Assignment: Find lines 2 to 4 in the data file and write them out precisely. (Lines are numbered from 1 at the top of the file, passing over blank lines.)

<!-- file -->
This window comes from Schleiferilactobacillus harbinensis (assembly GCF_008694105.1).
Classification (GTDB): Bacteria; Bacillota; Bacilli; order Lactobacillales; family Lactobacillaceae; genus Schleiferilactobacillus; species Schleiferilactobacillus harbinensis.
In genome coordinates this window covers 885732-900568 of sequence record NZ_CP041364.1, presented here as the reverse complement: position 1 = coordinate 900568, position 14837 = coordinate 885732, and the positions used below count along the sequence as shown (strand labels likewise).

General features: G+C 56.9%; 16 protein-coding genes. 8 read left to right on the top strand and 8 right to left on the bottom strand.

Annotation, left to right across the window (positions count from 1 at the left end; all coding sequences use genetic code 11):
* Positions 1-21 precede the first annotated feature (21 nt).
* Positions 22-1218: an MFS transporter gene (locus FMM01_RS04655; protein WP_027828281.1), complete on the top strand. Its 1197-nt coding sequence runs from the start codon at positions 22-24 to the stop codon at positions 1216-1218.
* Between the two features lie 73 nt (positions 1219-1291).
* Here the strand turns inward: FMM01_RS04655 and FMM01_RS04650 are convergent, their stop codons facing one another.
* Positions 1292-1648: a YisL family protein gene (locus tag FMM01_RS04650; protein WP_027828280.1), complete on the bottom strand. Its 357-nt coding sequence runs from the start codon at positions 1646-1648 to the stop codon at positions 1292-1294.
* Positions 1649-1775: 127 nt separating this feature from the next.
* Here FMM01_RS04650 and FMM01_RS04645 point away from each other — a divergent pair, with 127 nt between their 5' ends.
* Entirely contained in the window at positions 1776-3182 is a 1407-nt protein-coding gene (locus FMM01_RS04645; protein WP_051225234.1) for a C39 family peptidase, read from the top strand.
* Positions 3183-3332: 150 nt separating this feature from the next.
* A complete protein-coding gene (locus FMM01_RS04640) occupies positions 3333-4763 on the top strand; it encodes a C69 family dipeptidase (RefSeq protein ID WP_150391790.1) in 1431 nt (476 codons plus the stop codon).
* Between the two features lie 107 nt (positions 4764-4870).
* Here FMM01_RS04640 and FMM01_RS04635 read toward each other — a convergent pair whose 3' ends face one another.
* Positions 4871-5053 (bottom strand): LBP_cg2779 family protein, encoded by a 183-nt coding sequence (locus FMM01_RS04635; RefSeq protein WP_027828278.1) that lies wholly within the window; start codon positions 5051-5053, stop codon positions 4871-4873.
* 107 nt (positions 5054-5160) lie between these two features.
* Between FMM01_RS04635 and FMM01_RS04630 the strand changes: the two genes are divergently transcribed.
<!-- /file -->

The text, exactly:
Classification (GTDB): Bacteria; Bacillota; Bacilli; order Lactobacillales; family Lactobacillaceae; genus Schleiferilactobacillus; species Schleiferilactobacillus harbinensis.
In genome coordinates this window covers 885732-900568 of sequence record NZ_CP041364.1, presented here as the reverse complement: position 1 = coordinate 900568, position 14837 = coordinate 885732, and the positions used below count along the sequence as shown (strand labels likewise).

General features: G+C 56.9%; 16 protein-coding genes. 8 read left to right on the top strand and 8 right to left on the bottom strand.